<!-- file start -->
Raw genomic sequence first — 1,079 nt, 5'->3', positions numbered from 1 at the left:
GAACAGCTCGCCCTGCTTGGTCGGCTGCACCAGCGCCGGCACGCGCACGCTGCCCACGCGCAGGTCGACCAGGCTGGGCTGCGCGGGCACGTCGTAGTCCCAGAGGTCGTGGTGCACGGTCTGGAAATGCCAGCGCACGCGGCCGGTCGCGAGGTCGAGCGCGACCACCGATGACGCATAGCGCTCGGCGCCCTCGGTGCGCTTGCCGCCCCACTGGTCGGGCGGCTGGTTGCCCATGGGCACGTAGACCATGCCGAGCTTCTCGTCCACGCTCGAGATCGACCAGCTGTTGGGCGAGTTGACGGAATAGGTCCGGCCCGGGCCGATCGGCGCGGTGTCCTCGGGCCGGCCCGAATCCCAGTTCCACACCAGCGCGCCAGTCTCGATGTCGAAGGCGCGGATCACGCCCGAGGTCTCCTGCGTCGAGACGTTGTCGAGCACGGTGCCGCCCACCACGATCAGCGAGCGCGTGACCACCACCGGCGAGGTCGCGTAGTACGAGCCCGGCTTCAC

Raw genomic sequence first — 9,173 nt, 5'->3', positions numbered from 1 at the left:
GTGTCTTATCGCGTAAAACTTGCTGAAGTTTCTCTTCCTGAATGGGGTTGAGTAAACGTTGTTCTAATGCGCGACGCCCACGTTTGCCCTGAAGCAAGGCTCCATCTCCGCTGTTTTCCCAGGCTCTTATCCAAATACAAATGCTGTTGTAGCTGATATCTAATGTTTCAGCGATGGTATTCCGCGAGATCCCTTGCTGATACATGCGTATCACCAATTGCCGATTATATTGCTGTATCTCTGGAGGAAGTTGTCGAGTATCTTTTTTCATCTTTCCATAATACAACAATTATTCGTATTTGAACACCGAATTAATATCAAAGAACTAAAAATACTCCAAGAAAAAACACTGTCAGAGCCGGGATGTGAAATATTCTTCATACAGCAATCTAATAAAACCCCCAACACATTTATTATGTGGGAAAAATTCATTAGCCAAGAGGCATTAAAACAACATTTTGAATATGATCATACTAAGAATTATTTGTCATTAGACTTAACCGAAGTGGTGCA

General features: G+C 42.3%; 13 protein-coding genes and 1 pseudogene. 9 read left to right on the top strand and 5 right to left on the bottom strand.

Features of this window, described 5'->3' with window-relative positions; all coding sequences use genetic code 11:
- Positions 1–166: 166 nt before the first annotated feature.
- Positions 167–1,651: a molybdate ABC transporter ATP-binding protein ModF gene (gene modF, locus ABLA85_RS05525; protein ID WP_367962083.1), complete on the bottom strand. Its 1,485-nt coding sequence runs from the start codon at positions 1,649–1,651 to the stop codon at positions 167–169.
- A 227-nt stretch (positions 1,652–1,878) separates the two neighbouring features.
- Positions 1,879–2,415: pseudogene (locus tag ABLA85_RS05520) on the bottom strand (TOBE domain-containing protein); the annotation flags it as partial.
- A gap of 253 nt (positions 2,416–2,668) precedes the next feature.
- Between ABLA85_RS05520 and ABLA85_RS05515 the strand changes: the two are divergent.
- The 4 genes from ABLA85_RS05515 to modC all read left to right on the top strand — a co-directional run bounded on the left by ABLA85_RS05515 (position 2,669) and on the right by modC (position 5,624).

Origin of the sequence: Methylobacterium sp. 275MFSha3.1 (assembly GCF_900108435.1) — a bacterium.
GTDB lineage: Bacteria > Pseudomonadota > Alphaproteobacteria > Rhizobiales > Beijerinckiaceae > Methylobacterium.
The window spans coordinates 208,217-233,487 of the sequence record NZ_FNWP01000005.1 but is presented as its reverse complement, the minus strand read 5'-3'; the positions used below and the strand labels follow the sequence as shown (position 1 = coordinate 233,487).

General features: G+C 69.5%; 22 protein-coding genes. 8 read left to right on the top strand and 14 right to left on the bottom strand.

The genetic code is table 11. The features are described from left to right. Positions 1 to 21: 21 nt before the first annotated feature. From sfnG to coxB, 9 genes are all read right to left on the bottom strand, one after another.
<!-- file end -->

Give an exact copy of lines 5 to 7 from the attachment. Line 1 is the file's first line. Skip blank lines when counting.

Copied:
General features: G+C 42.3%; 13 protein-coding genes and 1 pseudogene. 9 read left to right on the top strand and 5 right to left on the bottom strand.

Features of this window, described 5'->3' with window-relative positions; all coding sequences use genetic code 11:
- Positions 1–166: 166 nt before the first annotated feature.